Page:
Travelling Light

by Mathangi Krishnamurthy

C360_2015-02-25-10-51-05-533Ryoanji Yudofu garden, Ryoanji Temple premises; Kyoto. February 2015

I tremble in anticipation of beginning to write this piece. I want to write about Japan, you see? And I want to write about having traveled to Japan. This, as you may have surmised, is a hopeless task. For Japan is overlain with meaning as umami-like and as un-graspable as the coating of wasabi on your peas. See? I did it already. I gave you a familiar metaphor, and I gave you a visceral sensation to inhabit. Done and dusted, and here I give you Japan in a sealed aluminium foil package. But surely there is more I can say? Surely I can give you many more metaphors to make clear the fact that I do not grasp anything at all.

This, in writing, is not admissible. The least, one has to be able to say, is that one does not find things familiar, and hence one dislikes the place. Hark then to the first of the Great Mughals, Babur telling us how he hates India because it lacks wine, melons, and gardens. I must at least feel like Malinowski, who sits notebook in hand, frustrated and complaining about the Trobrianders, and yet forging along seeking meaning. And yet, I do not want to write of strong likes or dislikes, because my travels produced none.

A friend and I made plans to go to Japan during the Chinese New Year. This was only the beginning of our various confusions. Inspired by Junot Diaz's article where he implores one to visit Fukuoka, we booked tickets instead to Tokyo, and the bullet-train to Kyoto. Also, I ignored how his visions of chicken sashimi did not account for my vegetarianism. I read nothing, I anticipated nothing. Armed with a passport and visa, I set of to conquer the Far East.

Arriving at the end of winter, in the middle of an already hectic year, I landed in Tokyo on a cold, rainy day and walked into a universally familiar neon-lit airport populated by tourists and residents also clad in orange neon platform shoes. After having sleepily concluded that the country seemed to have put in place some sort of national costume, I awoke to the epiphany that I had mistaken a set of people traveling together for all of Japan. Maybe the neon shoes helped them keep track of each other. Disciplinarity with flair, I concluded. I liked the sound of this country already, even if I only liked people in its transitional spaces.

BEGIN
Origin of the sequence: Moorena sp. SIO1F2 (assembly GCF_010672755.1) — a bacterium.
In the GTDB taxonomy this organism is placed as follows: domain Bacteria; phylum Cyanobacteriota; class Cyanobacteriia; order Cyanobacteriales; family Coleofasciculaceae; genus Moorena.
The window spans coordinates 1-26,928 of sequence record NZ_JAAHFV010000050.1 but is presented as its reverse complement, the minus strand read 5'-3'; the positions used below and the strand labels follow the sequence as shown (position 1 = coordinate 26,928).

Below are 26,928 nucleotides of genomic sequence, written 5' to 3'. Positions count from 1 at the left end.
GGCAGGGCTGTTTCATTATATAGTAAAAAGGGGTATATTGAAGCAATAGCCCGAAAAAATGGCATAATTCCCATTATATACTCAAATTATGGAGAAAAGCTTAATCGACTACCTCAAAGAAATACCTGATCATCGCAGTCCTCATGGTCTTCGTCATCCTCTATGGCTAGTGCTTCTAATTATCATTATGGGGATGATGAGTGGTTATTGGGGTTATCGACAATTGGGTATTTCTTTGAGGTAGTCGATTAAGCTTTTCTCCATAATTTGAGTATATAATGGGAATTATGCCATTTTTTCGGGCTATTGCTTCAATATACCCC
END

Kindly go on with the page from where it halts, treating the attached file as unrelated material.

My first evening at the airport also involved my first successful act of cultural negotiation, or in other words, the Japanese toilet. The Japanese toilet is a work of art. Never mind the warmed seat, or the accompanying music. Focus instead on the intricacy of the washing arrangements provided from within the humble commode – shower (warm and cold), bidet, and spray. I did not want to leave. Zizek, I thought, might want to look at redoing his terribly entertaining discussion on toilets and ideology.

This cultural translation aside, everything else about Japan remained untranslated. Very few signs English, and most people launched into rapid Japanese at the sight of my decidedly un-Japanese face. I realize this is also a cliched reference. Japan, lost in translation, and therefore continually inscrutable should clearly be a project that I refuse participation in, if only to salvage my academic credentials.

Yet, this lack of translation produced the one thing so decidedly Japanese that days after returning, I am struck by epiphany. Silence. My travels produced silence. I heard nothing that I understood; I needed to say nothing to induce understanding. There is an incredible liberty in being released from language. It produces quietude, thought, ignorance, and non-curiosity. Sounds wafted past in non-language and did not register, and I pointed at things to make myself understood. My traveling companion did one better, and made gargling noises at drugstore personnel to indicate her needs for cough syrup.

In parallel, it also produced a sharp attentiveness to a world of objects. Subway station maps, convenience stores, signboards, posters, buildings, graffiti, teddy bears by riverbanks, screen-printed doors and shutters, sweets of all shapes and sizes and persuasions, wrapping paper, stationery, policemen's bicycles with specially crafted slots for batons, sticks with tiny toys dangling from one end and held up music-conductor-like by tour organizers, and lace doilies on cab seats.